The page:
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Opinion: Pass the Anti-Semitism Awareness Act (and Protect the First Amendment)

This should not be a controversial piece of legislation. It doesn’t seek to ban hateful speech, just to define it.

David Gemunder (June 5, 2018 / JNS)

Eight years ago during the Obama administration, the State Department adopted a definition of anti-Semitism to be used in identifying Jew-hatred around the world. Except for in the United States. To remedy that omission, a bipartisan group of politicians in Washington just introduced the Anti-Semitism Awareness Act of 2018.

This should not be a controversial piece of legislation. All that the act does is direct that anti-Semitism, as it is manifested today, be treated comparably to racism or sexism. It certainly doesn’t seek to ban hateful speech, just to define it. Take that in for a minute: How, in this day and age, could it possibly be problematic to simply define “the oldest hatred”?

Well, there’s the rub. The State Department’s definition does not challenge “criticism of Israel similar to that leveled against any other country”; however, in a few extreme instances, it correctly equates anti-Zionism—opposition to the creation and continued existence of the State of Israel—with anti-Semitism. And that has terrified the supporters of Students for Justice in Palestine (SJP) and their radical ilk.

Once limited to ideological zealots, anti-Zionism is now trendy, serving as a litmus test for membership in the American progressive social order. In contrast, anti-Semitism, even today, is generally perceived to be a bit gauche, except by members of the alt-right and their cronies. In more basic terms, on campuses, in most newsrooms and throughout other leftist bastions in this country, anti-Zionism is kosher; anti-Semitism ain’t. Yet.

As a result, opponents of the Anti-Semitism Awareness Act frantically claim that it will violate the First Amendment. Or “repress debate and criticism.” Or prevent people from “engaging in a robust exchange of ideas.” Translation: Left-wing extremists are perfectly content to use anti-Semitism against their opponents (once they’ve cloaked it in a mantle of “respectability”), but they’re desperately afraid of being exposed as intolerant and prejudiced. That’s the issue, in a nutshell.

Why is it so important that we adopt the State Department’s definition linking certain expressions of anti-Zionism to anti-Semitism? Because today, the two are usually indistinguishable. There have been far, far too many examples recently. Allow the bigots to highlight a few of them:

  • At Barnard College, after the passage of a BDS resolution, hundreds of students received an email with a subject line of “ISRAEL DID 9/11,” which claimed that Israel, Jews and treasonous Americans were responsible for the carnage on Sept. 11, 2001, and that the “9/11 Commission Report is a 571-Page Zionist Lie.”
  • At the Claremont Colleges, a supporter of Israel was asked by an SJP member why she was a Zionist even though she wasn’t Jewish. When a second SJP mentioned that one of the supporter’s grandparents was Jewish, the first one, citing the Nazis’ infamous racial laws, responded: “That’s enough for Nuremberg!”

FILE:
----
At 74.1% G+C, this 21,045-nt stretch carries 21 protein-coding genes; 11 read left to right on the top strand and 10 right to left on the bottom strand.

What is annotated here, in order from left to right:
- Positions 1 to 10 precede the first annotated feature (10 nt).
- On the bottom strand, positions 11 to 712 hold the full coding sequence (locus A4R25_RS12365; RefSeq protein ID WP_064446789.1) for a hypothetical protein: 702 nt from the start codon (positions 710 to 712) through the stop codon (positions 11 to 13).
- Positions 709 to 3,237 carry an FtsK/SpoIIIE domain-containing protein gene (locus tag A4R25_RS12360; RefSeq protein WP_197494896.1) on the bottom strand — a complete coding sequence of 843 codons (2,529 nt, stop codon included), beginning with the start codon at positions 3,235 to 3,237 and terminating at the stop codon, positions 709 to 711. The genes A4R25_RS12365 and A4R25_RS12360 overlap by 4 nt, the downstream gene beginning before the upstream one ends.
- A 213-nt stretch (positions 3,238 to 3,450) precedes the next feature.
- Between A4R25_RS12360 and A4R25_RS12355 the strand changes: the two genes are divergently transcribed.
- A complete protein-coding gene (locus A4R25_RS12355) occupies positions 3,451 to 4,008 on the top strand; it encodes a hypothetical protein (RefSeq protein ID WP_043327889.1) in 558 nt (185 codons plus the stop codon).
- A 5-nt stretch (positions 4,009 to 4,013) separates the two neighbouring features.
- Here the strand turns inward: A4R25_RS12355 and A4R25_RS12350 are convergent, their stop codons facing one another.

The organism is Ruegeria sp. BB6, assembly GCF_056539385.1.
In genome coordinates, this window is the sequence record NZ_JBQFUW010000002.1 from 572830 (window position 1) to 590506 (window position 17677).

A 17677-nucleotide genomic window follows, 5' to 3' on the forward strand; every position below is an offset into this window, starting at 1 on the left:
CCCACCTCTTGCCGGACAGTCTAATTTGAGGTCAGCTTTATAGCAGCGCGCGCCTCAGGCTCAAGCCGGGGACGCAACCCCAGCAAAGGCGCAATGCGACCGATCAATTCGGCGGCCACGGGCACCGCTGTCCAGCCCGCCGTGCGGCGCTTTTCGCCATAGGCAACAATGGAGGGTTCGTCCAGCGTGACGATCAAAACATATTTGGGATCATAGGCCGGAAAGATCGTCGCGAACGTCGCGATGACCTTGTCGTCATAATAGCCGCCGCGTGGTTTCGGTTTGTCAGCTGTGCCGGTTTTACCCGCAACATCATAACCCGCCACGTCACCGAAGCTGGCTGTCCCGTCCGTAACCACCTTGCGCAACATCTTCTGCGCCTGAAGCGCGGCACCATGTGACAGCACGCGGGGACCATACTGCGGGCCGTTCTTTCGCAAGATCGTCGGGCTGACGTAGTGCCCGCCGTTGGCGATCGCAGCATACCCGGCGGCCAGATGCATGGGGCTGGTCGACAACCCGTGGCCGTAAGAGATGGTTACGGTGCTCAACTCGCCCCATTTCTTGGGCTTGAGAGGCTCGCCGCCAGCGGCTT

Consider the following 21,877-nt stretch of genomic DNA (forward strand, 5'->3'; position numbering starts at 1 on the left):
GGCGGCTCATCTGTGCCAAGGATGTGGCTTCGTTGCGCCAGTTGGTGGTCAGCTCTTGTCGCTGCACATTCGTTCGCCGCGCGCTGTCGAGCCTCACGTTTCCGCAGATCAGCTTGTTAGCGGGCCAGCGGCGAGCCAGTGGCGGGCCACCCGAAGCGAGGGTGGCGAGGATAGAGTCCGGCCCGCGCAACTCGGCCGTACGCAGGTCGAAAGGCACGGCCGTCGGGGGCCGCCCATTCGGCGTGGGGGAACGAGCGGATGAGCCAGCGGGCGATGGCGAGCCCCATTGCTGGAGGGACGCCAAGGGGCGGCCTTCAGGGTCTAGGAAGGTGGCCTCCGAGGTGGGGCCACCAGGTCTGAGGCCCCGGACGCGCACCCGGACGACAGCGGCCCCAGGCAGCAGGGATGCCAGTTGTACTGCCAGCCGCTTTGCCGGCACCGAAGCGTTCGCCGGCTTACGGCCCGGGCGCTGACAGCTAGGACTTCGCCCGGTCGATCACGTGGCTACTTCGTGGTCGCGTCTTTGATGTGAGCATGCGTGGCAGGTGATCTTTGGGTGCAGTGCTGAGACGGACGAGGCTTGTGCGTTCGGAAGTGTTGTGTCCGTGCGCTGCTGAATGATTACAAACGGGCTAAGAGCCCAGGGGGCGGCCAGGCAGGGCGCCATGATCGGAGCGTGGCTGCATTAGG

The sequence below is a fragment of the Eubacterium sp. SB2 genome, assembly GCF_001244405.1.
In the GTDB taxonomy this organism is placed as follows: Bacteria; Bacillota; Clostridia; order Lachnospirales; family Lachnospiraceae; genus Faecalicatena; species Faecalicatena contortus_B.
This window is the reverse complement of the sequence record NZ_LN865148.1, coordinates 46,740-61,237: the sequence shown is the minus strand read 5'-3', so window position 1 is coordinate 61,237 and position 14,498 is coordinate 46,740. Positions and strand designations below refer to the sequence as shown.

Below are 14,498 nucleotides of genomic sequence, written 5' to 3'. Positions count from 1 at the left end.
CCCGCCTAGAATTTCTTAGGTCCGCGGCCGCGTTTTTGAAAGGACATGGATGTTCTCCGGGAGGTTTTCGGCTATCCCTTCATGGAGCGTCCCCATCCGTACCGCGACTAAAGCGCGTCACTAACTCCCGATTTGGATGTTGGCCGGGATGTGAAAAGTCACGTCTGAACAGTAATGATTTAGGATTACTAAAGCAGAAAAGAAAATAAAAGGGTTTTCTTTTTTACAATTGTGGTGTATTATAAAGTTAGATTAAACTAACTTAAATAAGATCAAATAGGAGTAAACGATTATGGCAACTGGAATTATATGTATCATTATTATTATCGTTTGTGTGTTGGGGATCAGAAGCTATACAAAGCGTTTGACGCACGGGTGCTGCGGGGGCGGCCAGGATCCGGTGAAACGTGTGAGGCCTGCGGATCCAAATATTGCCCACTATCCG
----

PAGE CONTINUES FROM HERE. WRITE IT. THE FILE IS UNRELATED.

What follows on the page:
• At San Diego State University, a social-media post urged “#SDSUDivest so we can get rid of t[h]e jews.”
    At the University of California, Berkley, graffiti in a campus bathroom stated that “Zionists should be sent to the gas chamber.”
  • At the University of California, Davis, a few days after the student government passed a resolution supporting BDS, swastikas were painted on a local Jewish fraternity house.
  • At the University of California, Los Angeles, a hateful student and employee at the UCLA Medical Center flew her flag proudly, posting “F**king Jews. GTFOH with all your Zionist bullshit. Crazy ass f**king troglodyte albino monsters of cultural destruction. F**king Jews. GTFOH with your whiny bulls**t. Give the Palestinians back their land, go back to Poland or whatever freezer-state you’re from, and realize that faith does not constitute race.”
  • At the University of Michigan in Ann Arbor, after a BDS resolution was defeated, a disgruntled supporter of the measure posted “Palestine is 4 Palestinians not 4 a sick cult fm anywhere but Palestine with a sense of entitlement 2 it. Need that in Yiddish?”

At its most basic, the First Amendment allows anti-Semites to spew out their bile and venom. And it permits the rest of us, in turn, to call them repulsive bigots. That’s how it works. As SJP and its supporters demonstrate on a near-constant basis, free speech usually isn’t typified by polite conversations at tea parties. It’s rough-and-tumble, it’s noisy, it’s messy, and even at its most offensive, it’s as American as apple pie.

The proposed new act simply allows Jew-haters to be called out for what they are, regardless of whether they’re trying to disguise their bias as principled criticism of another country. That’s basic fairness, nothing more. And those who feel that it’s acceptable that loathsome extremists can benefit from free speech but their targets can’t are hypocrites, plain and simple.

So let’s be honest: If you think that only radical leftists deserve the right to free speech, maintain the status quo. But if you want to protect the First Amendment for everyone, support passage of the Anti-Semitism Awareness Act.

David Gemunder is an attorney, a leader in the Republican Jewish Coalition, and a member of the Board of Governors of Hillel International.

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